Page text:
Newness always makes me nervous.
It’s the lack of a crisp definition that undoes me. I like to have a firm grip on things and I can’t grasp what I can’t see, I can’t get a good hold when I don’t know where the definites are.
Lately, I have been living in a season of blurry edges.
My natural instinct is to draw lines, to create something that I can hold on to. I feel overwhelmed without a guiderope, like I am off course in uncharted waters.
The night I turned thirty-four I drove to the emergency room with my fourteen-month-old son.
My husband had been cooking steaks for my celebratory birthday dinner and I went to soothe a fussy baby only to find a pool of blood in his diaper.
Typically I am the calm one in chaos but that night my sister made all of the calls, speaking directions surely over the bluetooth as I drove single-mindedly towards the hospital. All I could think was, “He only has part of his kidney left.” And it terrified me, thinking of how less than a year before a surgeon had drawn a scalpel across his side and stitched it back shut only after taking out a portion of an organ.
They have matching scars, curved around their sides and across their backs, hers waving just below her shoulder blade and his around the small of his back. Flesh and blood of mine means we were all cut deep, no one in a family bears scars alone.
The surgery was supposed to fix the problem, there was only a slight chance that it would uncover a different issue but chance turned to fate and the conversation is peppered with things like, “Ridley’s risk factors are…”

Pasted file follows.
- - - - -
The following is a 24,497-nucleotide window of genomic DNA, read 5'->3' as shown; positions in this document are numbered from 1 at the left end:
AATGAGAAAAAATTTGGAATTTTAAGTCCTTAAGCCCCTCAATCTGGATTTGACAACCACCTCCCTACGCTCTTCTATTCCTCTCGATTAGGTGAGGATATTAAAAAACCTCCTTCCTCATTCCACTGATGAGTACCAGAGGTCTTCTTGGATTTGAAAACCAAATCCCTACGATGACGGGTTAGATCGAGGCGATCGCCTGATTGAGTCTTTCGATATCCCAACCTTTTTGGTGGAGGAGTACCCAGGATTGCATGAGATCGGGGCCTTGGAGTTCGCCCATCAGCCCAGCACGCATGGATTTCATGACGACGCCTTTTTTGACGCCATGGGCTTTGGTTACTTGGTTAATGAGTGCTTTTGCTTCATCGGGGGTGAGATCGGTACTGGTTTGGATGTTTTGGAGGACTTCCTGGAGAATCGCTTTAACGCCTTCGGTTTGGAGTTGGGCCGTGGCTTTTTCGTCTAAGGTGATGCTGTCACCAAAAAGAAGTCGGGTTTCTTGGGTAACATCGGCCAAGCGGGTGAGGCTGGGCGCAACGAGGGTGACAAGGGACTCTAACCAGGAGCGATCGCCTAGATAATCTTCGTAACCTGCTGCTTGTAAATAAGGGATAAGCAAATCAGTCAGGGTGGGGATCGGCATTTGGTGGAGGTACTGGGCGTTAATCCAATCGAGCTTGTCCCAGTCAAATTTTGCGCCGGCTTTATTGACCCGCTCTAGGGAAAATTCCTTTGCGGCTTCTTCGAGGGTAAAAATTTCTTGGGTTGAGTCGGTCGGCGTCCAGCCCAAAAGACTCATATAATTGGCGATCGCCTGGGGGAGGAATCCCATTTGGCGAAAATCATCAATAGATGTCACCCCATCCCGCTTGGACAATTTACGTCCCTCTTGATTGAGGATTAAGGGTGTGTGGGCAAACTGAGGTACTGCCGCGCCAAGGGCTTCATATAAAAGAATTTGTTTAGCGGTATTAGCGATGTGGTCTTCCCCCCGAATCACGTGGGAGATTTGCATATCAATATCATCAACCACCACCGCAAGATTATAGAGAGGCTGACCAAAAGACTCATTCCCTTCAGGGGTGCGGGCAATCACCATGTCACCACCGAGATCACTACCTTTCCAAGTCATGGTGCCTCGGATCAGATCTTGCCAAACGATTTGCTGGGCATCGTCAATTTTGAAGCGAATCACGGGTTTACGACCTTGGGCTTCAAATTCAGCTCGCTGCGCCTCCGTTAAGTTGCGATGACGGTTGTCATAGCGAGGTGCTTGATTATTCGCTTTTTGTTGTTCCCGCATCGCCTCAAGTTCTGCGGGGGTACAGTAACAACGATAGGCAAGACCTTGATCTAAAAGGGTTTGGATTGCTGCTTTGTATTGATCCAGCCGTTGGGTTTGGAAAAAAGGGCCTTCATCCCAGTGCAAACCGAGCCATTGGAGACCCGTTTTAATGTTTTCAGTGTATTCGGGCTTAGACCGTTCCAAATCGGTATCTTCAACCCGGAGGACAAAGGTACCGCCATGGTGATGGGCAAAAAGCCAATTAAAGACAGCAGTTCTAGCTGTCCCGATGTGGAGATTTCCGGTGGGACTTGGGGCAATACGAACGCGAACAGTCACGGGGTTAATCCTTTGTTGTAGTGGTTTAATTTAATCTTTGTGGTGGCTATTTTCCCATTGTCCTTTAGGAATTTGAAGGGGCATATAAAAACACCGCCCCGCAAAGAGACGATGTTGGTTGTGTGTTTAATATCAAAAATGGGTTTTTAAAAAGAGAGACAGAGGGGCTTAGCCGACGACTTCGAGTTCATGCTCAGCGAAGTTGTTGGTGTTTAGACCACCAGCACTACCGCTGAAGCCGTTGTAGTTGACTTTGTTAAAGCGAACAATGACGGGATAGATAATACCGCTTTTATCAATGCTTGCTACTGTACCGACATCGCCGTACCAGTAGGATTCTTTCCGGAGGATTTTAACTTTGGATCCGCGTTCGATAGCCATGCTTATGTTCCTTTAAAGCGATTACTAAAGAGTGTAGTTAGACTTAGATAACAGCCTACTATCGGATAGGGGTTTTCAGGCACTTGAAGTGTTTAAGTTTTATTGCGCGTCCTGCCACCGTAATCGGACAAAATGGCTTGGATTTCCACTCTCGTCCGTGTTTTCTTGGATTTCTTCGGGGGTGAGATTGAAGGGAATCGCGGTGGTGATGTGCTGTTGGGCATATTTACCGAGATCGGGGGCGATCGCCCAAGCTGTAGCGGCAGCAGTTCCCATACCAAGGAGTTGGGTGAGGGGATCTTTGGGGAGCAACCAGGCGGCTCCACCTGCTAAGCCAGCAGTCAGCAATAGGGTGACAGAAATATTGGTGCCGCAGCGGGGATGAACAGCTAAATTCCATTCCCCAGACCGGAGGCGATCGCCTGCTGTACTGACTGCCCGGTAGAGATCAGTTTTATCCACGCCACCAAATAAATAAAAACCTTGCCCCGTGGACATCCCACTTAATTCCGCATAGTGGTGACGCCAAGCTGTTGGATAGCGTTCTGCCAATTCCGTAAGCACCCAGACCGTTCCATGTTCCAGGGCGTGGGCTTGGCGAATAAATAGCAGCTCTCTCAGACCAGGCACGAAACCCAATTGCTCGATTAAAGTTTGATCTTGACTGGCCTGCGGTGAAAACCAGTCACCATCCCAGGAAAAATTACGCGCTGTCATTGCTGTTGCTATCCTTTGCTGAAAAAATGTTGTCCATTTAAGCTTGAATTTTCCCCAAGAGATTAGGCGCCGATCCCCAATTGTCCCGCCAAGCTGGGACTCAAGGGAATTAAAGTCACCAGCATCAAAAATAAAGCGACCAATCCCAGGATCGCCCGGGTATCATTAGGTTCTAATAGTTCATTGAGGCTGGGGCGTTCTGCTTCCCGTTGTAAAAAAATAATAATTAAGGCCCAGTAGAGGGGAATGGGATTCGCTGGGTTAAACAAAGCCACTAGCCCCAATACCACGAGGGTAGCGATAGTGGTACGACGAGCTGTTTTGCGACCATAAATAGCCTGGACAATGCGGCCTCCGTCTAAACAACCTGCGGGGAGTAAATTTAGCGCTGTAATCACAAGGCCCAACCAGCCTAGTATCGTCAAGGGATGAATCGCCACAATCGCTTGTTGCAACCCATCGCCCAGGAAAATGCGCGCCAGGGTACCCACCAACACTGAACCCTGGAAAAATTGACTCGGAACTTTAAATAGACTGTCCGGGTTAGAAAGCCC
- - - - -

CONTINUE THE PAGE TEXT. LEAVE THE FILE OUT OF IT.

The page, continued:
At the Children’s Hospital a couple of weeks later I pinned him down for the tests over his screams. I’ve done this four times now in his short life, held his arms above his head while we watch the dye travel in a loop on the black and white screen, and I think I know.
We leave the doctor’s office with an utter uncertainty. If this happens again then he’ll have to have another surgery. If it doesn’t then we keep returning to the tests, to watching the dye in high-contrast above the machine we slip him into.
I know it isn’t the worst of results but.
It’s the uncertainty that leaves me feeling completely undone.
I can’t plan for uncertainty. I can’t steel myself for the inevitable return of the scalpel or sigh in relief to know it’s back in its sheath. I simply don’t know one way or the other how things will unfold and it’s exactly that which leaves me shaken.
I like to control things and I can’t control what I can’t see coming.
My temptation is always to try, to latch on to what I can control because control feels like comfort.
I’ll create an illusion of it and then I will cling tightly to that illusion for some semblance of assurance.
But it never really works because illusions aren’t real.
And a facade of assurance is never going to replace a blessed assurance.
All of my carefully manufactured control will fade and I’ll still be left with the unknown.
Hebrews 11:1 says,
To have faith is to be sure of the things we hope for, to be certain of the things we cannot see.
I am partial to the Message translation, which literally says, “It’s our handle on what we can’t see.”
It’s what we can hold on to in the unexpected.
Like an anchor.
Safe and secure.
Newness always makes me nervous.
I am so grateful for a grace that is indelible, one that is safely within reach when I need to be steadied.
A note: It has taken me weeks to write this as I let all of my emotions surge and settle. As I was searching for an image to use in this post, I came across this image of an anchor and saw that the photographer’s name was listed as “Andrew Ridley.” I so rarely come across my son’s name that it seemed to me a small moment of providential comfort as I began to write.
Additional photography by Ashley Mushegan